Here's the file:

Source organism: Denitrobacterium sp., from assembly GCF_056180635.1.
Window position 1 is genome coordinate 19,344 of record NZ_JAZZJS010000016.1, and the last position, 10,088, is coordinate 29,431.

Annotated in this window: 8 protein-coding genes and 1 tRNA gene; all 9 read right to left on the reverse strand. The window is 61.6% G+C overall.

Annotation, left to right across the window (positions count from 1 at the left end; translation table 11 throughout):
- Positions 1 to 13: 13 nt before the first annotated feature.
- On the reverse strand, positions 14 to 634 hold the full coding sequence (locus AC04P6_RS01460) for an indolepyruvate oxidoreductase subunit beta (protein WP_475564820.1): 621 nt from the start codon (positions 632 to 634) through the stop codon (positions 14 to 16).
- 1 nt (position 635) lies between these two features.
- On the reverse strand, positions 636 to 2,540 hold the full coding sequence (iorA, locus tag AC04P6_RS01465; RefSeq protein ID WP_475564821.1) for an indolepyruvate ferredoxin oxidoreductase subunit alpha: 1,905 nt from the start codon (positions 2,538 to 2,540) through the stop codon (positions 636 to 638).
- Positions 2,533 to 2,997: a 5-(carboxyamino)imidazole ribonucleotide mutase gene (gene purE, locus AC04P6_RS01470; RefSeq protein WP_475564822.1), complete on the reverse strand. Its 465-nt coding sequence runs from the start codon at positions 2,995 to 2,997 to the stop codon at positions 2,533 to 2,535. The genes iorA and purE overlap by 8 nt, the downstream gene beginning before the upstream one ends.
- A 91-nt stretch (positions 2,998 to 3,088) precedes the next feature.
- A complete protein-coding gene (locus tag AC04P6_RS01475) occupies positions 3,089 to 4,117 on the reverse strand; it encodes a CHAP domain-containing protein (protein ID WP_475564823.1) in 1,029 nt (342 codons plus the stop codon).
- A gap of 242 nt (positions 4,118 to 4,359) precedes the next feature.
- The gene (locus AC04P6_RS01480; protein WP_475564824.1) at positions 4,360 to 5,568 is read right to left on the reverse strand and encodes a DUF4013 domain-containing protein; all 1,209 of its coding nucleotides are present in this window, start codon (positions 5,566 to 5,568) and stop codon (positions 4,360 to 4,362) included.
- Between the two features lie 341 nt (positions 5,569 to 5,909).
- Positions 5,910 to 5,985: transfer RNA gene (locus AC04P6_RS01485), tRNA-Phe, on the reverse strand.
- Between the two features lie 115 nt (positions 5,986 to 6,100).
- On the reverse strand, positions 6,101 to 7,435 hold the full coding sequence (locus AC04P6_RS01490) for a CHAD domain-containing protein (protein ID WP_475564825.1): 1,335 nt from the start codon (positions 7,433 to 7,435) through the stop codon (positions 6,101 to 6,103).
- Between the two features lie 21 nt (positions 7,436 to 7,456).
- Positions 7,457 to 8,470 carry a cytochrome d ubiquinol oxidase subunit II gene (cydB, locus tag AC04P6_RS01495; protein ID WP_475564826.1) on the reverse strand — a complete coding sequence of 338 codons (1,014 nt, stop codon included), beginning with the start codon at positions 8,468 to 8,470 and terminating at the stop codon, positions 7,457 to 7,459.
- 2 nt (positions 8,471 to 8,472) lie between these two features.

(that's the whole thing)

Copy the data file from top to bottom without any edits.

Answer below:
Source organism: Denitrobacterium sp., from assembly GCF_056180635.1.
Window position 1 is genome coordinate 19,344 of record NZ_JAZZJS010000016.1, and the last position, 10,088, is coordinate 29,431.

Annotated in this window: 8 protein-coding genes and 1 tRNA gene; all 9 read right to left on the reverse strand. The window is 61.6% G+C overall.

Annotation, left to right across the window (positions count from 1 at the left end; translation table 11 throughout):
- Positions 1 to 13: 13 nt before the first annotated feature.
- On the reverse strand, positions 14 to 634 hold the full coding sequence (locus AC04P6_RS01460) for an indolepyruvate oxidoreductase subunit beta (protein WP_475564820.1): 621 nt from the start codon (positions 632 to 634) through the stop codon (positions 14 to 16).
- 1 nt (position 635) lies between these two features.
- On the reverse strand, positions 636 to 2,540 hold the full coding sequence (iorA, locus tag AC04P6_RS01465; RefSeq protein ID WP_475564821.1) for an indolepyruvate ferredoxin oxidoreductase subunit alpha: 1,905 nt from the start codon (positions 2,538 to 2,540) through the stop codon (positions 636 to 638).
- Positions 2,533 to 2,997: a 5-(carboxyamino)imidazole ribonucleotide mutase gene (gene purE, locus AC04P6_RS01470; RefSeq protein WP_475564822.1), complete on the reverse strand. Its 465-nt coding sequence runs from the start codon at positions 2,995 to 2,997 to the stop codon at positions 2,533 to 2,535. The genes iorA and purE overlap by 8 nt, the downstream gene beginning before the upstream one ends.
- A 91-nt stretch (positions 2,998 to 3,088) precedes the next feature.
- A complete protein-coding gene (locus tag AC04P6_RS01475) occupies positions 3,089 to 4,117 on the reverse strand; it encodes a CHAP domain-containing protein (protein ID WP_475564823.1) in 1,029 nt (342 codons plus the stop codon).
- A gap of 242 nt (positions 4,118 to 4,359) precedes the next feature.
- The gene (locus AC04P6_RS01480; protein WP_475564824.1) at positions 4,360 to 5,568 is read right to left on the reverse strand and encodes a DUF4013 domain-containing protein; all 1,209 of its coding nucleotides are present in this window, start codon (positions 5,566 to 5,568) and stop codon (positions 4,360 to 4,362) included.
- Between the two features lie 341 nt (positions 5,569 to 5,909).
- Positions 5,910 to 5,985: transfer RNA gene (locus AC04P6_RS01485), tRNA-Phe, on the reverse strand.
- Between the two features lie 115 nt (positions 5,986 to 6,100).
- On the reverse strand, positions 6,101 to 7,435 hold the full coding sequence (locus AC04P6_RS01490) for a CHAD domain-containing protein (protein ID WP_475564825.1): 1,335 nt from the start codon (positions 7,433 to 7,435) through the stop codon (positions 6,101 to 6,103).
- Between the two features lie 21 nt (positions 7,436 to 7,456).
- Positions 7,457 to 8,470 carry a cytochrome d ubiquinol oxidase subunit II gene (cydB, locus tag AC04P6_RS01495; protein ID WP_475564826.1) on the reverse strand — a complete coding sequence of 338 codons (1,014 nt, stop codon included), beginning with the start codon at positions 8,468 to 8,470 and terminating at the stop codon, positions 7,457 to 7,459.
- 2 nt (positions 8,471 to 8,472) lie between these two features.